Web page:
TEXT review


‘Besideness-writings’: Creatively critical, and critically creative strategies for inquiry

review by Amelia Walker

 

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Katja Hilevaara and Emily Orley (eds)
The Creative Critic: Writing as/about Practice
Routledge, Oxford / New York 2018
ISBN 9781138674837
Pb 303pp AUD62.99

 

 

As practitioner-researchers, how do we discuss and analyse our work without losing the creative drive that inspired us in the first place? (i)

This is a vital question for writers, artists, musicians and performers among other creative practitioners in academic contexts. The Creative Critic: Writing as/about Practice collates a diverse array of responses to the problem, thereby demonstrating the extensive possibilities of critical writing as a creative act. It spans disciplines including but exceeding creative writing, visual art, curating, architecture, drama, dance, choreography, music, and translation. Many chapters are co-authored by practitioners from different fields, providing examples of how transdisciplinary collaborations can operate in and beyond the arts, and of the benefits such collaborations bring. Because my own disciplinary background – and that of TEXT’s predominant readership – is creative writing, this review focuses on the volume’s relevance for creative writers in universities today (although the scope for this new publication extends well beyond this). I shall consider two areas in which I believe The Creative Critic: Writing as/about Practice bears strong practical applications: one, undergraduate learning and two, research, particularly for PhD candidates and in other higher degree by research contexts.

In my undergraduate teaching experience, students of creative writing commonly express two major apprehensions. The first entails anxieties around – or inability to find purpose in – critically analysing their creative work. Such students may even object ideologically to the analytic act, arguing that it bleeds the magic from what should be tacit, intuitive processes. Such objections reflect a point observed by Hecq, Hill and Theiler (2015) – the persisting false cultural dichotomy between the critical and the creative. This dichotomous viewpoint also feeds the second form of anxiety commonly seen in creative writing undergraduates: that they feel relatively confident with analytical writing, but fear they lack some elusive X-factor or gift supposedly necessary for producing poems, stories, plays and other creative texts.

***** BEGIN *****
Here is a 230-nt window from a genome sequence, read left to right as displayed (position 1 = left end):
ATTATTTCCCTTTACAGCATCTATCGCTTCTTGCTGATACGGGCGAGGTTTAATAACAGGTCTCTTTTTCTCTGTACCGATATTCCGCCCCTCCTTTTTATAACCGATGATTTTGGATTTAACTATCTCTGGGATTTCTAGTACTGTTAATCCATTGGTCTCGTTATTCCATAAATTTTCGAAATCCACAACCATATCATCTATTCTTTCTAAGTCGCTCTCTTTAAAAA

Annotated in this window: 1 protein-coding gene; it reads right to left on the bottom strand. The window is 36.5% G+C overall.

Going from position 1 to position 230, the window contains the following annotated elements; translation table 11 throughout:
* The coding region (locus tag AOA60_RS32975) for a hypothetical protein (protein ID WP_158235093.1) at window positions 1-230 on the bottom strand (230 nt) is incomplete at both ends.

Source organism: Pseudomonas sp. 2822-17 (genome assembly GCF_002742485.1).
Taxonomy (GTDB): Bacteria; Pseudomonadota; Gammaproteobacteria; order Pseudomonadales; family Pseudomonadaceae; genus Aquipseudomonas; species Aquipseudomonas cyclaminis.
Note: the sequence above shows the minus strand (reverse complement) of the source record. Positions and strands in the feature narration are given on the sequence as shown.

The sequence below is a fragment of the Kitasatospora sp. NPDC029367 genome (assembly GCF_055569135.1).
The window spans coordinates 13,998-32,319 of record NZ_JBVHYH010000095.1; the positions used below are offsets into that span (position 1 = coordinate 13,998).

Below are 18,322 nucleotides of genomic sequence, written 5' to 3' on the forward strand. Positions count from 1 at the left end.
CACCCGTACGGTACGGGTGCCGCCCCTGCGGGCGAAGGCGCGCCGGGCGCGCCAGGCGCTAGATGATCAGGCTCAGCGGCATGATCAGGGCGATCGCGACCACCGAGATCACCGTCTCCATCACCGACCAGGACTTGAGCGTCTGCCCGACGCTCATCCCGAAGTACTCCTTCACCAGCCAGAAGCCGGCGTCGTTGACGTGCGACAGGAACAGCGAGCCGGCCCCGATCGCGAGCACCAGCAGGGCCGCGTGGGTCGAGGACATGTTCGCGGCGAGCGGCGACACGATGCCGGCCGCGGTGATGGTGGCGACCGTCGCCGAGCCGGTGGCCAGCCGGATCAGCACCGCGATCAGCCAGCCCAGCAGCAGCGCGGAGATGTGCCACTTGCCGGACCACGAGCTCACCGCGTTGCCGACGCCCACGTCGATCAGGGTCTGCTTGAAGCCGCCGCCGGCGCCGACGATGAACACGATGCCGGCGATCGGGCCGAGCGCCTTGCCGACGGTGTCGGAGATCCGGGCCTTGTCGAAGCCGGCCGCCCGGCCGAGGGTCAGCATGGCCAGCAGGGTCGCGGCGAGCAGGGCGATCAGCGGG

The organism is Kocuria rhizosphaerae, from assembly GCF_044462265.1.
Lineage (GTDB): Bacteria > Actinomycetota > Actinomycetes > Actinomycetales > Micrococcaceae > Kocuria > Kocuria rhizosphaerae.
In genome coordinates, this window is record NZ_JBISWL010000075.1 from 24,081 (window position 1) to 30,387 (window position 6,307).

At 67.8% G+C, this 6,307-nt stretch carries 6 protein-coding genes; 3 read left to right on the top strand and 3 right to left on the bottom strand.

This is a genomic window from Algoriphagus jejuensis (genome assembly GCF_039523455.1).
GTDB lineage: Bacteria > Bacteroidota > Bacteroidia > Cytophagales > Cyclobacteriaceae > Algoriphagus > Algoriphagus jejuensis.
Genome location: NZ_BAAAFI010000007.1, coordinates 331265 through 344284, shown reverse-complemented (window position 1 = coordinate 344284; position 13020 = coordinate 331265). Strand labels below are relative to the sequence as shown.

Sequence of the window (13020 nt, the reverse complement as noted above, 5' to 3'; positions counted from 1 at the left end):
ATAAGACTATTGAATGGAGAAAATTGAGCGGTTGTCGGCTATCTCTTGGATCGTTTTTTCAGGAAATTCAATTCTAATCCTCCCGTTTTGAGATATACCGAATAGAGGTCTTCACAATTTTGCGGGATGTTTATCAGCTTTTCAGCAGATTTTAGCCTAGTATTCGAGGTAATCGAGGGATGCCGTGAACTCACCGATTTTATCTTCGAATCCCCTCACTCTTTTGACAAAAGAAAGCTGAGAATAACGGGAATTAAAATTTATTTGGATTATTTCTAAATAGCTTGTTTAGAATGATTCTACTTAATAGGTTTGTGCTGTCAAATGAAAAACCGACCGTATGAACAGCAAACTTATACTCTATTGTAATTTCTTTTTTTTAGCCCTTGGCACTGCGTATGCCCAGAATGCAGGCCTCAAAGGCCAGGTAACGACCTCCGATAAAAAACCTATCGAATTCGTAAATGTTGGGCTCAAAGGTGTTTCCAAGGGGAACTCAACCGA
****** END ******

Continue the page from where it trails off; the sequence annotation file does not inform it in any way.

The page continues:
The Creative Critic: Writing as/about Practice destabilises assumptions that creative and critical processes need be dichotomous and opposed. This book is thus filled with valuable tools to redress the student anxieties I have described, and to open learners’ minds to wi(l)der ways of writing and/as thinking. The book draws on seminal theorists and philosophers including Deleuze and Guattari, Judith Butler, Susan Sontag, Sara Ahmed, Helene Cixous and Donna Haraway. It could thus provide students with a novel way in to these thinkers’ ideas. A key concept worth classroom discussion is that of ‘besideness-writings’ (8). Editors Emily Orley and Katja Hilevaara term this a kind of ‘writing with’ (7) or ‘alongside’ in explicitly ‘complementary’ sorts of ways (6). Adopting a position of besideness entails ‘letting go of “beneath”, “behind” and “beyond”’, which challenges ‘traditional hierarchical and dualistic positions’ including restrictive practices of ‘tracing beginnings and analysing intentions’ (7). This ‘allows a different dynamic of power to be articulated’ (7). Rather than merely discussing creative work, criticism can extend or take a different approach to it. Criticism can even become in itself a new creation that in turn ‘generates further creative and critical work’ (8). Far from deadening or shutting down artistic processes, the critical act thus becomes a way to open up and discover new possibilities. Art and analysis are not opposing but reciprocal, and mutually beneficial.